Internet Relay Chat
Wow, talk about a dinosaur! IRC seems like it has been around since the dawn of time. Without dating myself, I still remember logging into BBSs back in the eighties and nineties and getting help in chat rooms that would eventually become what IRC is today. Fast forward 20 years, past the internet startups, the AOL and prodigy chat rooms, even the "WHAT'S YUR ASL!?" chat rooms of Yahoo! Messenger, and let's jump right into 2011 and back to IRC. Where I work and play, I still come across techies fresh out of college that have never heard of IRC. Has IRC become so obscure over the years that it has been shuffled to the back of the room as one of those 'old people' technologies? Just because there are no fancy emoticons, webcam viewing and audio chat doesn't mean IRC has become any less valuable a tool of the trade, especially in tech circles.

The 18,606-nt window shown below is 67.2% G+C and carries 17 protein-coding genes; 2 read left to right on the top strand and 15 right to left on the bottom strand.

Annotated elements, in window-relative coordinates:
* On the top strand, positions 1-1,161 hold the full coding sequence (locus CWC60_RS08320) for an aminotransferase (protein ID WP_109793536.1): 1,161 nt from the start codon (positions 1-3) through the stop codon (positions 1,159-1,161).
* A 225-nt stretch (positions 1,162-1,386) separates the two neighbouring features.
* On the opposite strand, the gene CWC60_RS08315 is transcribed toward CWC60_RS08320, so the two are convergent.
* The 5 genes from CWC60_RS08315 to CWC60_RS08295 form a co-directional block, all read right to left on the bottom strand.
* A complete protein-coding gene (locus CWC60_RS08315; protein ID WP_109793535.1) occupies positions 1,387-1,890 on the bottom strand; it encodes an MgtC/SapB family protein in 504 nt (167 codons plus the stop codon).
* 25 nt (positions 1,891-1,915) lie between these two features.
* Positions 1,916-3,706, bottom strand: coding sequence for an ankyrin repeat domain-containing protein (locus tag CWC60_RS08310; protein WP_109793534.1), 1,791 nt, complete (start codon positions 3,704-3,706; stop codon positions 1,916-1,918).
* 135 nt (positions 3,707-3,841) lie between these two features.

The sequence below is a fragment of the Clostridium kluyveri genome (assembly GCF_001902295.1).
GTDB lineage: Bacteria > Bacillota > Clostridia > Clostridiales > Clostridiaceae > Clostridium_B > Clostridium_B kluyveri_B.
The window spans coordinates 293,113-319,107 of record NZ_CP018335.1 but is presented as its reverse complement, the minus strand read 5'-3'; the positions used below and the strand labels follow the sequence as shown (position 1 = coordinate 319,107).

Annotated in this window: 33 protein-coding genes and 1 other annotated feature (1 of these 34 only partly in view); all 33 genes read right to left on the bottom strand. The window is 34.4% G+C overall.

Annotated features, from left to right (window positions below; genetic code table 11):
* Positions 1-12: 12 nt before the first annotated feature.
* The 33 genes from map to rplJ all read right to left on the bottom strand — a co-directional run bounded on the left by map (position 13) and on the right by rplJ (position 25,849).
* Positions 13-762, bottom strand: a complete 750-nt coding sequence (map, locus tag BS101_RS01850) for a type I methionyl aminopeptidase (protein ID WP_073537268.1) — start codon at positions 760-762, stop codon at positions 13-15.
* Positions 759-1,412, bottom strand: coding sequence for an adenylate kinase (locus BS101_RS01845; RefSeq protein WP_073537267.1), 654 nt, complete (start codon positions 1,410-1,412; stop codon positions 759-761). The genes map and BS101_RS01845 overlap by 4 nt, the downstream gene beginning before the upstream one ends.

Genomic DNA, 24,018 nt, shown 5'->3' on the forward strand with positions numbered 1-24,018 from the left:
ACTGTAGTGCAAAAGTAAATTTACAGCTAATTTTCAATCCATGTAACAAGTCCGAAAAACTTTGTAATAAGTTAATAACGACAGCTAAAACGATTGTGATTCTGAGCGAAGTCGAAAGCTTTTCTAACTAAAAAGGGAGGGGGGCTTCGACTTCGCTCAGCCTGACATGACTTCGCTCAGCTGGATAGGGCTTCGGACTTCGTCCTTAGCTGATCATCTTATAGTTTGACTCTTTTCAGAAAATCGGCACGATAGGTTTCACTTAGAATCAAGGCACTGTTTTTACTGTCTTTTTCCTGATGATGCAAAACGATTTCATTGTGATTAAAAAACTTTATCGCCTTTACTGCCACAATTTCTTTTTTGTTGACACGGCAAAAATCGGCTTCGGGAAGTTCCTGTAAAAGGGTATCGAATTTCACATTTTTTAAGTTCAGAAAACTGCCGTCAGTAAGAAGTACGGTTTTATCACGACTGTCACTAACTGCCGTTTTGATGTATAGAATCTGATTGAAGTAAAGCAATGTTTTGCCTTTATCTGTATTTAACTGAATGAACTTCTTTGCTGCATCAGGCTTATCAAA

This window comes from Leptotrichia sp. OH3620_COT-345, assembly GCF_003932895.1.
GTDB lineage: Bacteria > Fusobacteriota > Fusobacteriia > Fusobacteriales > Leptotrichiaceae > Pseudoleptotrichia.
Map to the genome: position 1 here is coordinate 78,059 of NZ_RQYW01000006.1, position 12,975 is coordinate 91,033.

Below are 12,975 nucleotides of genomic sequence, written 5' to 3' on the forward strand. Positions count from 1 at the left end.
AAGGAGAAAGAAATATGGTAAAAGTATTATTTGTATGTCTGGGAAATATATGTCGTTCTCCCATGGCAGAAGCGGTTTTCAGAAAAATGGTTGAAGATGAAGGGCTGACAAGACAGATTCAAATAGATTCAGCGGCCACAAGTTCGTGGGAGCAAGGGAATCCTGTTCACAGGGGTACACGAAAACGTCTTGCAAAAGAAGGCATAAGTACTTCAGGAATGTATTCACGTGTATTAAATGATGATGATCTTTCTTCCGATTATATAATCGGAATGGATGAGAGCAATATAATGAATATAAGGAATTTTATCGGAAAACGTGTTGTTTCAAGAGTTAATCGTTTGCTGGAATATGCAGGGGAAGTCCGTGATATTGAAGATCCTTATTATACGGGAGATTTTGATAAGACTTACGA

So what do people use IRC for? Well, probably the same thing that they used it for 10+ years ago: chatting. You can find channels for just about anything your heart desires these days. But, since this is a #linuxjournal article, I'll be focusing on tech stuff. Linux Journal has been on IRC for a few years now, specifically on freenode.net's irc server. Freenode.net seems to be a gathering place for techies from all walks of life, and includes help channels for just about every major open-source software and distribution out there. While writing this blogpost, I did a quick search of channels and came across 12,830 open channels, with the top 5 being: #ubuntu, #debian, #archlinux, #linux, and #gentoo. Granted, these channels have a very large number of people in them (hundreds), and getting questions answered can be quite frustrating to someone new to IRC. But there's hope. I promise. I can't tell you how many problems that I have had solved late at night because there are channels like #bacula, or #nagios, or any other specific channels out there that cater to the open-source crowd. There is always someone awake somewhere in the world that has had a similar problem and is willing to help out a fellow tech.